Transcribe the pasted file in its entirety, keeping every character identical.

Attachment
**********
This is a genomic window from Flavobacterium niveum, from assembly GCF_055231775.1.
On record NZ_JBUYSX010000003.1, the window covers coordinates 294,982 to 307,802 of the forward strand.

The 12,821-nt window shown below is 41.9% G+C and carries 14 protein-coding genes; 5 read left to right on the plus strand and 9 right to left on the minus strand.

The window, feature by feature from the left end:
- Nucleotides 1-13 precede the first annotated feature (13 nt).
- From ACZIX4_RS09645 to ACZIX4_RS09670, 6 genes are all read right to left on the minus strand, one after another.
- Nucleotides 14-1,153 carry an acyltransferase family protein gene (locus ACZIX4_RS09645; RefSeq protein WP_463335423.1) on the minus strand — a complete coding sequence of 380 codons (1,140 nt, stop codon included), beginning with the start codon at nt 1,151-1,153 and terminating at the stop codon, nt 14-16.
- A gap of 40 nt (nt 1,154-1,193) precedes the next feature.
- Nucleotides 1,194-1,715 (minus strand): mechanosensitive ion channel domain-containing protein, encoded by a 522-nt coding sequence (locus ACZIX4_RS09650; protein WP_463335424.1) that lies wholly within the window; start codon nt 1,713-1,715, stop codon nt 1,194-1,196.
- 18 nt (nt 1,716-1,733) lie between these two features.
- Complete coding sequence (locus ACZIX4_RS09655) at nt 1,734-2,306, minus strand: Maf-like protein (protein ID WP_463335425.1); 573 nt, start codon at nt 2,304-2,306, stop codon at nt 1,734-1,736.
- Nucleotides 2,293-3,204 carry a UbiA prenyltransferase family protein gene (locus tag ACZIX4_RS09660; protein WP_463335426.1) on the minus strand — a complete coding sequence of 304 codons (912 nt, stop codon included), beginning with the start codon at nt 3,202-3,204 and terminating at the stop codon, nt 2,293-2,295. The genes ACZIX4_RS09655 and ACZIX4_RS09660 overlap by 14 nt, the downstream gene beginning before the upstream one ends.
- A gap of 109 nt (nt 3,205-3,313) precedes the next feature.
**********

This is a genomic window from Flavobacterium niveum, from assembly GCF_055231775.1.
On record NZ_JBUYSX010000003.1, the window covers coordinates 294,982 to 307,802 of the forward strand.

The 12,821-nt window shown below is 41.9% G+C and carries 14 protein-coding genes; 5 read left to right on the plus strand and 9 right to left on the minus strand.

The window, feature by feature from the left end:
- Nucleotides 1-13 precede the first annotated feature (13 nt).
- From ACZIX4_RS09645 to ACZIX4_RS09670, 6 genes are all read right to left on the minus strand, one after another.
- Nucleotides 14-1,153 carry an acyltransferase family protein gene (locus ACZIX4_RS09645; RefSeq protein WP_463335423.1) on the minus strand — a complete coding sequence of 380 codons (1,140 nt, stop codon included), beginning with the start codon at nt 1,151-1,153 and terminating at the stop codon, nt 14-16.
- A gap of 40 nt (nt 1,154-1,193) precedes the next feature.
- Nucleotides 1,194-1,715 (minus strand): mechanosensitive ion channel domain-containing protein, encoded by a 522-nt coding sequence (locus ACZIX4_RS09650; protein WP_463335424.1) that lies wholly within the window; start codon nt 1,713-1,715, stop codon nt 1,194-1,196.
- 18 nt (nt 1,716-1,733) lie between these two features.
- Complete coding sequence (locus ACZIX4_RS09655) at nt 1,734-2,306, minus strand: Maf-like protein (protein ID WP_463335425.1); 573 nt, start codon at nt 2,304-2,306, stop codon at nt 1,734-1,736.
- Nucleotides 2,293-3,204 carry a UbiA prenyltransferase family protein gene (locus tag ACZIX4_RS09660; protein WP_463335426.1) on the minus strand — a complete coding sequence of 304 codons (912 nt, stop codon included), beginning with the start codon at nt 3,202-3,204 and terminating at the stop codon, nt 2,293-2,295. The genes ACZIX4_RS09655 and ACZIX4_RS09660 overlap by 14 nt, the downstream gene beginning before the upstream one ends.
- A gap of 109 nt (nt 3,205-3,313) precedes the next feature.